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EDITORIAL: Now that PBC (Pakistan Bar Council), SCBA (Supreme Court Bar Association) and SHCBA (Sindh High Court Bar Association) – all apex bodies of the higher judiciary – have put the spotlight on the CEC (Chief Election Commissioner), to the point of demanding his resignation to ensure “free and fair polls”, ECP (Election Commission of Pakistan) must engage with all of them and address their concerns before the credibility of the polls is further compromised.

The Supreme Court’s refusal to take up the delimitation issue, to ensure the general election takes place on 8 February 2024 more than anything else, makes it even more important to keep all the noise from getting any louder.

The bars must have known that their concern and accusations would lead to all sorts of interpretations and speculation, so nobody should be surprised at the counter-allegation that they, more than the ECP, might be part of some plan to delay the election.

That is why they, too, must stand ready to talk with CEC Sikandar Sultan Raja instead of sticking to their demand and going ahead with their planned lawyers’ movement. Since one of them overstepped the mark and accused the CEC of creating an extra seat in his home district, which turned out to be a false claim, it does seem that a little more thought and work could have gone into their effort.

Yet, there can be no denying that concerns about a “level playing field” are being voiced by a number of principle political actors, as well as parties.

And given Pakistan’s undeniable history of the political field not quite being level ahead of elections, the last one being no exception, this issue definitely needs to be settled. Already the first thing losing parties do after every election is question the fairness and transparency of the vote. So why give anybody more, completely unnecessary reasons to doubt its legitimacy?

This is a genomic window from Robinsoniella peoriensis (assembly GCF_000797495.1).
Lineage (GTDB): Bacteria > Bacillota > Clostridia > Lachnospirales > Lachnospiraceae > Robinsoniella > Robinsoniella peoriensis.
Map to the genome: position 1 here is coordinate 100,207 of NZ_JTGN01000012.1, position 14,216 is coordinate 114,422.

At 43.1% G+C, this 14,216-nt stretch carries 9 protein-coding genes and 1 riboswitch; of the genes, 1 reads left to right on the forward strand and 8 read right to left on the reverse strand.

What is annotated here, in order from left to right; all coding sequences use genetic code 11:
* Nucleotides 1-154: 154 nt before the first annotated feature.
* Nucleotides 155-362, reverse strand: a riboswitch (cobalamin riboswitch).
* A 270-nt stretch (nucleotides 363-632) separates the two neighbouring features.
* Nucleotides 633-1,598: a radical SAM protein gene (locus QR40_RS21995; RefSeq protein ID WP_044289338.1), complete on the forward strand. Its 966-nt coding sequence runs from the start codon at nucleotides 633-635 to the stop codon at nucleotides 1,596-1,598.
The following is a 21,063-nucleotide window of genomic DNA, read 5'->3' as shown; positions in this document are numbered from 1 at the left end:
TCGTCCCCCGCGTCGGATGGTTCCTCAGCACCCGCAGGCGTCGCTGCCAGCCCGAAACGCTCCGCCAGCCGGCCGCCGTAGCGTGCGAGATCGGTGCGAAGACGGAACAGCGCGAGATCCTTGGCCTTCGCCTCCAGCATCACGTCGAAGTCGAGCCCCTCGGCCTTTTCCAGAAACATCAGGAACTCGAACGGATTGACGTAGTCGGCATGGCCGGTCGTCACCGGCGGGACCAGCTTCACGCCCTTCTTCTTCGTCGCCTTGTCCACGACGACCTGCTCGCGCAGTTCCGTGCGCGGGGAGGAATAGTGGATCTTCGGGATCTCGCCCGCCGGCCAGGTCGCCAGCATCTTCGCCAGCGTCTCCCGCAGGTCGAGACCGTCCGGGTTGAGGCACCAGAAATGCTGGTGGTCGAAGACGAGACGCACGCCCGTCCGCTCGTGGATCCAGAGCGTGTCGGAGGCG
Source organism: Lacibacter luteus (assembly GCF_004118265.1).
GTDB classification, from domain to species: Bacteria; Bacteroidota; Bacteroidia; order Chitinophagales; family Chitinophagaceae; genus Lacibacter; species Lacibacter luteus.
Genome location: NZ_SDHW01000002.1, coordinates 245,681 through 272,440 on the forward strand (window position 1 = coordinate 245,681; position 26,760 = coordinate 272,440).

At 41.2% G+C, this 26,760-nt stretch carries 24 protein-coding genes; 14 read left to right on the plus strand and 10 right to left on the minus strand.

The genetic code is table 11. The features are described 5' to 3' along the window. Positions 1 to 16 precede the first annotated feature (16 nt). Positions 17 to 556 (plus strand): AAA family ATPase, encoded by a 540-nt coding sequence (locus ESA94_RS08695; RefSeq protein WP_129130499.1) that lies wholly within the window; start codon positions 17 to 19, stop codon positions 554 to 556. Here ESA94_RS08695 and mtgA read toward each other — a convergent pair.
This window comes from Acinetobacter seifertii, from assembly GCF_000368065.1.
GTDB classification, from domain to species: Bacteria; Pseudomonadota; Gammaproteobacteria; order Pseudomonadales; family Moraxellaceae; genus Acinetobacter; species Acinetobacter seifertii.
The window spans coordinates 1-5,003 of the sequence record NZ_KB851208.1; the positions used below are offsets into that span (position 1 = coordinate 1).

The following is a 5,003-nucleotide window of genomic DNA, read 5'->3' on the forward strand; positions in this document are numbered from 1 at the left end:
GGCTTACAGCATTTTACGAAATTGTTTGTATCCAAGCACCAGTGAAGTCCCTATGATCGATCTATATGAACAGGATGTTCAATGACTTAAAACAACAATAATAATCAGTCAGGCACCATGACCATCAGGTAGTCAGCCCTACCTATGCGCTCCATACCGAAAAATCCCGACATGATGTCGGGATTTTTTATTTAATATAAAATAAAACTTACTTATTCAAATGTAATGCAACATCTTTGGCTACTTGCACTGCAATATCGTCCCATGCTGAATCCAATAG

But simply changing the CEC is no way to ensure it. Besides, the matter of whether or not a caretaker setup can appoint one will also have to be put before a jury first.

And all that will surely mean another postponement, which nobody wants. That explains why even PTI (Pakistan Tehreek-e-Insaf), which had been calling for the CEC’s ouster for years, also joined other main parties and distanced itself from the lawyer bodies’ demand.

It can safely be said that the upcoming election is unique in many ways. The party with the largest footprint is clearly being hounded – the legality of which is being debated, and shall be decided upon, by the courts. There has been an intense round of manoeuvring in which old parties were broken, new ones created, and now nobody is quite sure of what result to expect from which party.

And there is a sense that some players are being nudged along, just as it is widely accepted that one party was elevated before the 2018 election.

All this has created a level of political uncertainty that matches the magnitude of the country’s economic crisis, which threatens nothing less than sovereign default and the hyperinflation, uncontrollable unemployment and social unrest it brings.

Unless the next election takes place at the right time, and produces an undisputed government, Pakistan will fail on both fronts and face the kind of breakdown that even the loss of half the country half a century ago did not trigger.

That alone should convince all institutions and arms of the state to join heads and find solutions to all the problems that have been identified.

Copyright Business Recorder, 2023

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KU Dec 22, 2023 08:24pm
Seems something else is at play, where were these bars when ECP was given powers as a separate entity subservient to no one, not even SC?
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